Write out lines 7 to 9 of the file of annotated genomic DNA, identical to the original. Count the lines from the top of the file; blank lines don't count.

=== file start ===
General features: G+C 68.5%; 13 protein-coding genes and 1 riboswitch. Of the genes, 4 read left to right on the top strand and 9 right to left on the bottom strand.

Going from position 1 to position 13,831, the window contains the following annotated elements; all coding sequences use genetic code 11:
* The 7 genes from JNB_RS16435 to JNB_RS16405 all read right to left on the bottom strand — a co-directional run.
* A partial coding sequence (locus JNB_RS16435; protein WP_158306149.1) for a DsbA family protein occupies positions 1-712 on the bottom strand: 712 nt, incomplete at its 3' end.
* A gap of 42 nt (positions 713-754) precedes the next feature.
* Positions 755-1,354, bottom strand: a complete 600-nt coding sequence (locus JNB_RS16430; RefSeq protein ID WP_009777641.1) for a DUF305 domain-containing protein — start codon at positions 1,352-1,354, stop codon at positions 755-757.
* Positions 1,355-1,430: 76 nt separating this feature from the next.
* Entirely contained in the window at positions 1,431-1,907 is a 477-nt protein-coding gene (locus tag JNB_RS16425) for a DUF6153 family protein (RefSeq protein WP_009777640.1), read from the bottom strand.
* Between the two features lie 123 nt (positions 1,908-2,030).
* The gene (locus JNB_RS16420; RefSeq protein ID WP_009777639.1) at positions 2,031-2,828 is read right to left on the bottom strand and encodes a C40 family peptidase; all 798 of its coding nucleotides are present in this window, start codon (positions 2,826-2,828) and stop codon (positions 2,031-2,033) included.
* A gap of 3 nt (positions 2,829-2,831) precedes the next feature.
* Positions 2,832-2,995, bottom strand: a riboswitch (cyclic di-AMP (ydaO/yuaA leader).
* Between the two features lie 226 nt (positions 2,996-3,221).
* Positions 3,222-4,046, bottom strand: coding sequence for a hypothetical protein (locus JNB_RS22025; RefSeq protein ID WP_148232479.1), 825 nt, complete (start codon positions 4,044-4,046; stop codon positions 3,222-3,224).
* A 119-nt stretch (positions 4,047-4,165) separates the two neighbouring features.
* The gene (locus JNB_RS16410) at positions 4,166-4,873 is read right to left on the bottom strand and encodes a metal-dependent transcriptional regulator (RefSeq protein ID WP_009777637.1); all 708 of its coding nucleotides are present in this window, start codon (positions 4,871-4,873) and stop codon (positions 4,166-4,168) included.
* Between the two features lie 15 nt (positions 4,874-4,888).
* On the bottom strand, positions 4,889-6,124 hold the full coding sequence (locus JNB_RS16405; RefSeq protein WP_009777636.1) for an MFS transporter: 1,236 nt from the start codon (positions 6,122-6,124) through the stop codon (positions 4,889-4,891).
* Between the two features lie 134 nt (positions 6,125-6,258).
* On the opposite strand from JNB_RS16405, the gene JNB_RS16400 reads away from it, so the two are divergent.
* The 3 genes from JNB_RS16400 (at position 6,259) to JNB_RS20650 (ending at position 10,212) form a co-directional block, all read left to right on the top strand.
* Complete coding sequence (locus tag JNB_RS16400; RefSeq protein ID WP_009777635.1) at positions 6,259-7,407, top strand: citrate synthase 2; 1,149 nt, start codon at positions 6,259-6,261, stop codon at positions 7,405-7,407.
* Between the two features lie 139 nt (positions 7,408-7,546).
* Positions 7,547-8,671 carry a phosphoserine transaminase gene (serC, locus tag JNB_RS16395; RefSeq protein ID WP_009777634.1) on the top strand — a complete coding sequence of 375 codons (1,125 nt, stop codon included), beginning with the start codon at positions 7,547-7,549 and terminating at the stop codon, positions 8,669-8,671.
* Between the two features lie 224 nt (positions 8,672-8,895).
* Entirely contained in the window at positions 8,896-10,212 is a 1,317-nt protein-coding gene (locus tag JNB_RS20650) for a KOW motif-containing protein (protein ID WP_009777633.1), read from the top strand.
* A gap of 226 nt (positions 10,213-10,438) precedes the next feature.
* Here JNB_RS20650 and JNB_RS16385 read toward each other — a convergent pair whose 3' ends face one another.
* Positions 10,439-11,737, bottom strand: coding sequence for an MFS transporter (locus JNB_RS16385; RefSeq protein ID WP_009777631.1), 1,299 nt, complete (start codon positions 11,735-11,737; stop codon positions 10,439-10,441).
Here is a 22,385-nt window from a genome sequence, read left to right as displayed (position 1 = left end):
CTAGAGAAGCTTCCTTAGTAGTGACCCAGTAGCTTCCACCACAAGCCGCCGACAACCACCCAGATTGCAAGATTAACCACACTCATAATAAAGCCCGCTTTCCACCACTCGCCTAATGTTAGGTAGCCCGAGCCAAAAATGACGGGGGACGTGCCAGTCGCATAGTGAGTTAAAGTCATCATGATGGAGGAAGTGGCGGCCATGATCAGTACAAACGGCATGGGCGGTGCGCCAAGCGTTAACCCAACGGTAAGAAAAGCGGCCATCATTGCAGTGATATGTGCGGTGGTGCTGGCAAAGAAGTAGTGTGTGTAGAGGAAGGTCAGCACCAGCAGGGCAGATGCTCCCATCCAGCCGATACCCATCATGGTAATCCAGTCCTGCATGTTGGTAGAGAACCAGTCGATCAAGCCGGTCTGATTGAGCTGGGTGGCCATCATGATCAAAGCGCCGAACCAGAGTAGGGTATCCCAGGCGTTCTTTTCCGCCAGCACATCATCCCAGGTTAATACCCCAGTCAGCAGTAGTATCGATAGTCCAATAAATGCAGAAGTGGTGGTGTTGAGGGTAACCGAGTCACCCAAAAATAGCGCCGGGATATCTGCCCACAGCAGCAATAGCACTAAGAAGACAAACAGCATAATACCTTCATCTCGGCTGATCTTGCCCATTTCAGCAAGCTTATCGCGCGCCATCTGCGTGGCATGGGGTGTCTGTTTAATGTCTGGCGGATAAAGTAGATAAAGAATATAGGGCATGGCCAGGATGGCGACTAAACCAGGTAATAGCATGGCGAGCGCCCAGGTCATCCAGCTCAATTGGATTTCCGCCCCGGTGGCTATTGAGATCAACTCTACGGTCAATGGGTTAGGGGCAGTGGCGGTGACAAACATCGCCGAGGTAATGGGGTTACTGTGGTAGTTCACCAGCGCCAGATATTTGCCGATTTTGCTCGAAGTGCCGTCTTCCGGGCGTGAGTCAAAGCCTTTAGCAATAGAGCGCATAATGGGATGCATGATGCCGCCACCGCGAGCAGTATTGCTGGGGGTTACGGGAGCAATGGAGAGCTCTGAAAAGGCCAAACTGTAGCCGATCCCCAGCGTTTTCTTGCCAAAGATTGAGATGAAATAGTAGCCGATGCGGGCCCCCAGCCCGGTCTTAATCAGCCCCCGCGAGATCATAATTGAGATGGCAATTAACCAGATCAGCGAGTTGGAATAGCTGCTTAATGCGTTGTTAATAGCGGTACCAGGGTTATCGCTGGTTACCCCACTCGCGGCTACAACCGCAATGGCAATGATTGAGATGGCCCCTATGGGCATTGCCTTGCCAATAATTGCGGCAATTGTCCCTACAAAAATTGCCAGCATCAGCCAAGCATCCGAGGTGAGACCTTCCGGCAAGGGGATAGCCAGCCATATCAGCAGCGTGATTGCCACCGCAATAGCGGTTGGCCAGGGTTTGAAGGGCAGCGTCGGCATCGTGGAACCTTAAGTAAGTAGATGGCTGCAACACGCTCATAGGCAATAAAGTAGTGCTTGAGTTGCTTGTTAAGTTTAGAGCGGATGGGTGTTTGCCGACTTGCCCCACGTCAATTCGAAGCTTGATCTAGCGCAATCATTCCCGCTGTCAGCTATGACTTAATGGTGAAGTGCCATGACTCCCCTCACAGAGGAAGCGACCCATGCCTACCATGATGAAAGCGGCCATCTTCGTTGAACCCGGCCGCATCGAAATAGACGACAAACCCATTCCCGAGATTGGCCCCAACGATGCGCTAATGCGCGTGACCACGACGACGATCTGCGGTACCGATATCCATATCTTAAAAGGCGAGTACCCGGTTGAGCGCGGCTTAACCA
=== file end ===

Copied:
* Positions 1,355-1,430: 76 nt separating this feature from the next.
* Entirely contained in the window at positions 1,431-1,907 is a 477-nt protein-coding gene (locus tag JNB_RS16425) for a DUF6153 family protein (RefSeq protein WP_009777640.1), read from the bottom strand.
* Between the two features lie 123 nt (positions 1,908-2,030).